Create an Image Background for your Book cover the Smart way

 

Welcome back,

In my last video, I showed you how to create a solid background. In this video, I’ll show you how to create an image background for your book cover; the smart way. You can use all types of graphics and illustration, as long as they meet Lightning Source’s® specifications.

Planning is important when you compose your book cover. In Zooming Marquees and Backgrounds, I compared building your cover to a painter building a canvas, layer-by-layer; beginning with the background.

Unless you plan to illustrate your cover, or hire an illustrator, book cover design is a process of sourcing images and other types of graphics; preparing them to be imported into the template; altering and arranging them until you’re happy with your composition.

It’s a good idea to know the relationship between pixels and other ways of measurement (inches, cm mm, etc.); working in pixels allow you to work with your images in much more detail and make precise changes, too. Since digital camera images and scanned images are expressed in pixels, too. I’ll focus on inches–pixels.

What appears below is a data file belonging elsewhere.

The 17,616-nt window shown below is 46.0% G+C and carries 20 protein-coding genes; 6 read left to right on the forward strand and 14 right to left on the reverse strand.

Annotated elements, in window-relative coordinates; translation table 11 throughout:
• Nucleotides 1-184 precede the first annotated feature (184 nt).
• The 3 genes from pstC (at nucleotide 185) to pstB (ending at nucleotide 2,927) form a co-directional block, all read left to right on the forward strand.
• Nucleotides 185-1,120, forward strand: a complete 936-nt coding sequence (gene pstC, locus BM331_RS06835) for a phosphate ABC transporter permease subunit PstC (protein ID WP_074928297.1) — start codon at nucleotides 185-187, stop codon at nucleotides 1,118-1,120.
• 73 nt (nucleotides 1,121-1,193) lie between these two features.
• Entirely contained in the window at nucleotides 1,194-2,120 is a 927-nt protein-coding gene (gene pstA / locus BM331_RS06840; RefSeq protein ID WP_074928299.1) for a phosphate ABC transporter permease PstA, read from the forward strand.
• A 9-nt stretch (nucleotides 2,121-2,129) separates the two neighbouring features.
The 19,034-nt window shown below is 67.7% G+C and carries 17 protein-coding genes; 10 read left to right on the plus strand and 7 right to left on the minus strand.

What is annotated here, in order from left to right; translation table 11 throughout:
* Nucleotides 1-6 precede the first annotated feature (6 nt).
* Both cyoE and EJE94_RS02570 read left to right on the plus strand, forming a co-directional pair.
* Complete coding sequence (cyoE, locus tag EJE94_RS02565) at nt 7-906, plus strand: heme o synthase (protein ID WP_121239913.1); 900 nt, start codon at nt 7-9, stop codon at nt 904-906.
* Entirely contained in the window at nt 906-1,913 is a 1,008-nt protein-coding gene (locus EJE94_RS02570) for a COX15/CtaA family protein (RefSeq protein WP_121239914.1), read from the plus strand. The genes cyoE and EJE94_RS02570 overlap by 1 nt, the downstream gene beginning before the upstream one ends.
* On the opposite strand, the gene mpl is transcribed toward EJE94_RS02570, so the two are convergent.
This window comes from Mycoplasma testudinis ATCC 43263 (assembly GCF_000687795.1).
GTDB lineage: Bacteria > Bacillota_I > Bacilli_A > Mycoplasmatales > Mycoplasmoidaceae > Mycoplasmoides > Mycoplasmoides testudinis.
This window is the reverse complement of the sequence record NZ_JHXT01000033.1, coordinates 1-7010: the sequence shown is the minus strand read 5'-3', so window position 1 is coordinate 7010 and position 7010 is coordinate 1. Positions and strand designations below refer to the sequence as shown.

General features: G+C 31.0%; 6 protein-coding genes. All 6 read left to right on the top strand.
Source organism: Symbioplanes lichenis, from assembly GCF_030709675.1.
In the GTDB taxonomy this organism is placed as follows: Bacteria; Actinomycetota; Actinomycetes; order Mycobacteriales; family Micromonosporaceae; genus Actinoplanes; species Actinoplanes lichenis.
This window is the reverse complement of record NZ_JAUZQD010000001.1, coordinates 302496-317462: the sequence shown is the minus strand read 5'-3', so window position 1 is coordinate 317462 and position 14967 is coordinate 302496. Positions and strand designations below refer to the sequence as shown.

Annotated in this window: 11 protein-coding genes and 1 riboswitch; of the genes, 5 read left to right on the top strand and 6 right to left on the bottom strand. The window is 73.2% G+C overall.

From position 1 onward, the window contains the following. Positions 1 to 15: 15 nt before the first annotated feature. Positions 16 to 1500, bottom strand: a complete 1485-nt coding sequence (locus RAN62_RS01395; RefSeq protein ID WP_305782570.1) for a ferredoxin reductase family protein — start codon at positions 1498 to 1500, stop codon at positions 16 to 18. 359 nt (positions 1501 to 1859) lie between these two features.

Digital resolution—whether from an image, a scanned illustrated graphic—is measured in pixels per inch (ppi). Digital images are made up of tiny squares called pixels; together they compose the image. Each pixel is one color.

The more pixels in one inch—of an image—improves, or increases the image resolution. For example, 600 pixels in one inch of an image, is double the sharpness than 300 pixels in one inch, of the same 5×7″ image. The more pixels, packed in one inch, the more detail you see in the composition.

Here’s a quick and easy calculation to figure out the final size of your book cover in ppi.

Your full book cover is 8.5‘’ tall by 11.473’’ wide; the front and back cover are 5.5” wide each and the spine is .473” (5.5 + .473 + 5.5 = 11.473“), 8.5 ‘’multiplied by the number of pixels per inch (300) = 2550. 11.473’’ multiplied by the number of pixels per inch (300) = 3, 429 pixels wide.

Maintaining the aspect ratio of your cover template is important. If you’re following my instructions, it shouldn’t be an issue because the mask—I’m showing you—is the exact size needed for the template file. Aspect ratio becomes an issue when you don’t constrain proportions, or you don’t lock the aspect ratio when you shrink or enlarge an image layer (hold Shift and drag a corner handle).